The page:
Annual Award for Environmentally Acceptable Packaging.

  • Deborah Morris
Associate Minister for the Environment

Ladies and Gentlemen, John Webber, good evening and thank you for the invitation to speak to you tonight.

I am pleased to be here to launch the Packaging Council?s Annual Award for Environmentally Acceptable Packaging.

These awards show the packaging industry?s continuing commitment to the environment and to the Packaging Accord.

The Accord remains the only voluntary agreement signed with industry under the auspices of the Government?s Waste Policy. It grew out of community concern about packaging waste in the environment.

This concern has not lessened. The need for the industry to continue to work on reducing the environmental impact of packaging remains.

I am committed to ensuring that we have a reduction in solid waste.

In the lead up to the new millennium the Government needs to demonstrate to the public that it is serious about dealing with the waste issue.

The Ministry for the Environment is focusing on hazardous waste - and given the environmental impacts of this waste this is an appropriate first priority. However I do not feel we can overlook the need for better solid waste management.

The Government has to begin to consider waste minimisation and what policies are required to ensure waste reduction. The information we have on waste is not complete but is beginning to give us a clearer picture about waste in New Zealand. It suggests that the amount of waste we dispose of is on the increase.

There is a positive correlation between economic growth and waste production. We need to change this if we are to make progress towards our stated waste reduction goals.

This poses a challenge to us as policy-makers. It is time for us to look at new strategies. It seems to me we are at the point where we need something with more teeth. To make progress we need to take a long hard look at the tools we are using to do the job.

If we are to develop meaningful policy on the waste reduction problem we need first to develop tools for measuring the success of various policies. We cannot assume that simple adherence to the waste hierarchy will in itself provide better environmental outcomes.

This requires us to invest in research that demonstrates the best way top measure environmental impacts. The Ministry for the Environment will be commissioning research into this over the next two years. This will allow us to review the current tools and to develop new ones to ensure waste reduction.

Prudent industries that are addressing solid waste management will be less affected if the Government moves towards regulatory approaches.

Clearly members of the Council fall into this group. I salute you for your proactive approach. I want to encourage your enthusiasm for seeking voluntary solutions.

What we want to stop are the free riders from undermining your efforts.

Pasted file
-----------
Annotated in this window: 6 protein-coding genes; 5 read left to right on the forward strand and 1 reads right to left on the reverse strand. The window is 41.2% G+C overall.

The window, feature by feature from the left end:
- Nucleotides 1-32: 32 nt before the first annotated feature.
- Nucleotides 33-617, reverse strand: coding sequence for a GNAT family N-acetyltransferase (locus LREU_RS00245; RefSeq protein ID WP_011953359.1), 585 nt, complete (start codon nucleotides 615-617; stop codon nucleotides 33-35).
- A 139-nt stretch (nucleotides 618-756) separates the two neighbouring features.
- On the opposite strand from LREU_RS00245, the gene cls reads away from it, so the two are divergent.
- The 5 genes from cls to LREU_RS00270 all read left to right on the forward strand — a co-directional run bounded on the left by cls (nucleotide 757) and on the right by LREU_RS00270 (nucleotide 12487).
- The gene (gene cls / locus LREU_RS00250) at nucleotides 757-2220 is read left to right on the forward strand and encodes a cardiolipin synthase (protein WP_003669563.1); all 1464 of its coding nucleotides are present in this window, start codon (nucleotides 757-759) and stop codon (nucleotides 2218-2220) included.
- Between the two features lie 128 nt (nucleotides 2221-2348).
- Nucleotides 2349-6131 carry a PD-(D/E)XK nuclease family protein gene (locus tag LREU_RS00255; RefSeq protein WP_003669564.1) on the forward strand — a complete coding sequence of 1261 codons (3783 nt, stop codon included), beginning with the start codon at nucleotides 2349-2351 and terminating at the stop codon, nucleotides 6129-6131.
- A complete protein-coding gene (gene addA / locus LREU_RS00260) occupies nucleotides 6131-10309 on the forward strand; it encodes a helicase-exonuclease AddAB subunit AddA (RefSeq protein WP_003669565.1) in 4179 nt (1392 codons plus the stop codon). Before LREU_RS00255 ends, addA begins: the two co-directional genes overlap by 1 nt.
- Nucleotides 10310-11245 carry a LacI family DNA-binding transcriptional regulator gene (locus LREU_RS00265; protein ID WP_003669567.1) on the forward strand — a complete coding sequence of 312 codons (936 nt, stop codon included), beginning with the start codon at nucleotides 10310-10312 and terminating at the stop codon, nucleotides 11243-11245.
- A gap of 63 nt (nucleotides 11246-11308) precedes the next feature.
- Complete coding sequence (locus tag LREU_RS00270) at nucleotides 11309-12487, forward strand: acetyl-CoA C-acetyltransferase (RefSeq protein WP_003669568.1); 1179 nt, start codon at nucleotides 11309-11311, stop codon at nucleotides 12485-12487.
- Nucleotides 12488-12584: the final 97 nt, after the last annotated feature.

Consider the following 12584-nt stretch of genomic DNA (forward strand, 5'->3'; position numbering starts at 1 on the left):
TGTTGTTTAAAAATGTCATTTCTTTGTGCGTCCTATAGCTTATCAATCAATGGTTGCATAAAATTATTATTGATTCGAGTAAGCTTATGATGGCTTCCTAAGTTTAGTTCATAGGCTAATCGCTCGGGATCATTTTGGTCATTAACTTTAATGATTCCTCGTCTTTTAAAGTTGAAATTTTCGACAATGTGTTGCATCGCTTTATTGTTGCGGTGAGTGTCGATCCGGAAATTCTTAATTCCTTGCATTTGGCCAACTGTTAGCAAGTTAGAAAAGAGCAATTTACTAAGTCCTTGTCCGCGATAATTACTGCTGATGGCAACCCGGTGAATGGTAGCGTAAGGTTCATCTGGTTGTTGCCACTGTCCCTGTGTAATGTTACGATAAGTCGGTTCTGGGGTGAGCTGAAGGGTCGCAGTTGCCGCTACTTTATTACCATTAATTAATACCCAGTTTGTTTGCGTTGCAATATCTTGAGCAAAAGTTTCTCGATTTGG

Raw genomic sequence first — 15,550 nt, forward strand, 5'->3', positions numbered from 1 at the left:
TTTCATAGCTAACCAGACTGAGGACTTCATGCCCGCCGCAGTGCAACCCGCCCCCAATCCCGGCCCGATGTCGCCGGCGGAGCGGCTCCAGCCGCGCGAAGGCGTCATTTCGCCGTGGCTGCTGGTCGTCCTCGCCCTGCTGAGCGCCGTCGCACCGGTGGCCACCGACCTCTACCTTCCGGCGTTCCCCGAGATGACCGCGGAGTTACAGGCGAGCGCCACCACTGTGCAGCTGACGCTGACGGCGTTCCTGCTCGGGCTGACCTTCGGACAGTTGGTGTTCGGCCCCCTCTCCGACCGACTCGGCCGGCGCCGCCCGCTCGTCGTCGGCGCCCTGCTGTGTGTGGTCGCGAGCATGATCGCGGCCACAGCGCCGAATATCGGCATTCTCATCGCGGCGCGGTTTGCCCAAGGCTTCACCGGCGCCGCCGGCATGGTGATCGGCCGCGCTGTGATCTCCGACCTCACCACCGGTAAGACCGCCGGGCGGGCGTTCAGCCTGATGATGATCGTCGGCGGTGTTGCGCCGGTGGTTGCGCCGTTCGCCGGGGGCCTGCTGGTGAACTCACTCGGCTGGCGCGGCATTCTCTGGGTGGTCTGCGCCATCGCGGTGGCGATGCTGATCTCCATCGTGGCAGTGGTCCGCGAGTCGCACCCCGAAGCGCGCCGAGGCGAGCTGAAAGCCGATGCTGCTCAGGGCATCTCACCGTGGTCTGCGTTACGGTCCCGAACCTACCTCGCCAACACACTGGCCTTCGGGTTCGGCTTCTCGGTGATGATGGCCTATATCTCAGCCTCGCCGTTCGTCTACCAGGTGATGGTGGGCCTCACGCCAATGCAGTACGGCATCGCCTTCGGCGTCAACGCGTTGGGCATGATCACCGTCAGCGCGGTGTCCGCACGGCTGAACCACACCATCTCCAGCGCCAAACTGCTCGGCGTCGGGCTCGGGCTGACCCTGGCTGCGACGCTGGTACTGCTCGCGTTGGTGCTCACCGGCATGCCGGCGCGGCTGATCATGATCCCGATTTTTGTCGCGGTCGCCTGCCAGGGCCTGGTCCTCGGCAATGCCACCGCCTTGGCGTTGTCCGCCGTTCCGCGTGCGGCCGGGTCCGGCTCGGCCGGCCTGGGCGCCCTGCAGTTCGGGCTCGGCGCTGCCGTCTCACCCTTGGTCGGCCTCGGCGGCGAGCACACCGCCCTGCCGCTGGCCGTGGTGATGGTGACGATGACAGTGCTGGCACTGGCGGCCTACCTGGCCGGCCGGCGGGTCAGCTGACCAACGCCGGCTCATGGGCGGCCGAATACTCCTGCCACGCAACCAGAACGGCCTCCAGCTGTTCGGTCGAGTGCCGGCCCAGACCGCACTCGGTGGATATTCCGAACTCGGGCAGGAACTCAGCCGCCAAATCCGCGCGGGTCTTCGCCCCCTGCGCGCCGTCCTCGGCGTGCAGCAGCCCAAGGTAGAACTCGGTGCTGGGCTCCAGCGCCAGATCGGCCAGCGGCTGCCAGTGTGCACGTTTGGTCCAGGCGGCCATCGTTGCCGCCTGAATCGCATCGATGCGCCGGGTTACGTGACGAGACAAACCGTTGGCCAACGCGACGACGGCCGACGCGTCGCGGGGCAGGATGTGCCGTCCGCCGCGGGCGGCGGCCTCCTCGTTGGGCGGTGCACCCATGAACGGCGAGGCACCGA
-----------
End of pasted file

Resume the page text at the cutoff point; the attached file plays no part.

The focus of the work of the Council since the Accord has been signed has been on measuring packaging waste. But this work has now entered the next phase. The focus has moved to encouraging change and improving environmental performance of packaging.

Just this morning I heard on the radio that members of the public were sending plastic beer packaging back to the breweries. They were frustrated that bird life kept getting caught in it. This is a good illustration of the interest we all have in improving packaging.

This Council's new name reflects its new focus and drive for new and diverse membership. I am pleased to see retailers and others have joined the Council and are working towards the Accord?s aims.

I am also pleased to see the involvement in developing environmental education materials. This is an area in which I am very interested.

Environmental education activities are typically multi-disciplinary and take account of the linkages between economic, social and physical processes. The distinctive contribution of environmental education is the emphasis on developing knowledge, attitudes and to help maintain and improve the quality of the environment.

The Ministry for the Environment is just completing the National Strategy for Environmental Education. The Strategy describes the nature and scope of environmental education. It defines the Government?s interest in it and importantly establishes six strategic priorities for government actions. It also clarifies how the strategy will be monitored.

Improvements in the effectiveness of environmental education activities and a better understanding of its contribution to policy should assist in good environmental management. It has the potential to reduce the need for more direct intervention, such as regulation. And it is an acknowledgement that we all have a role to play.

The Strategy is not intended to be prescriptive or definitive. It provides a framework for action but leaves open opportunity for its evolution and the development of other activities.

Industry and groups such as yourselves have a very important role to play in the continuing development of environmental education.

Along with education, the Council also recognises that it is time to encourage members to think about innovative ways of dealing with the environmental impacts of packaging.

These awards allow companies that produce and promote environmentally acceptable packaging to be recognised.

I urge you to become involved in this and look forward to seeing the announcement of hotly contested awards next year.

Can I congratulate you all on your involvement and wish you well for your future efforts to reduce waste and improve environmental performance.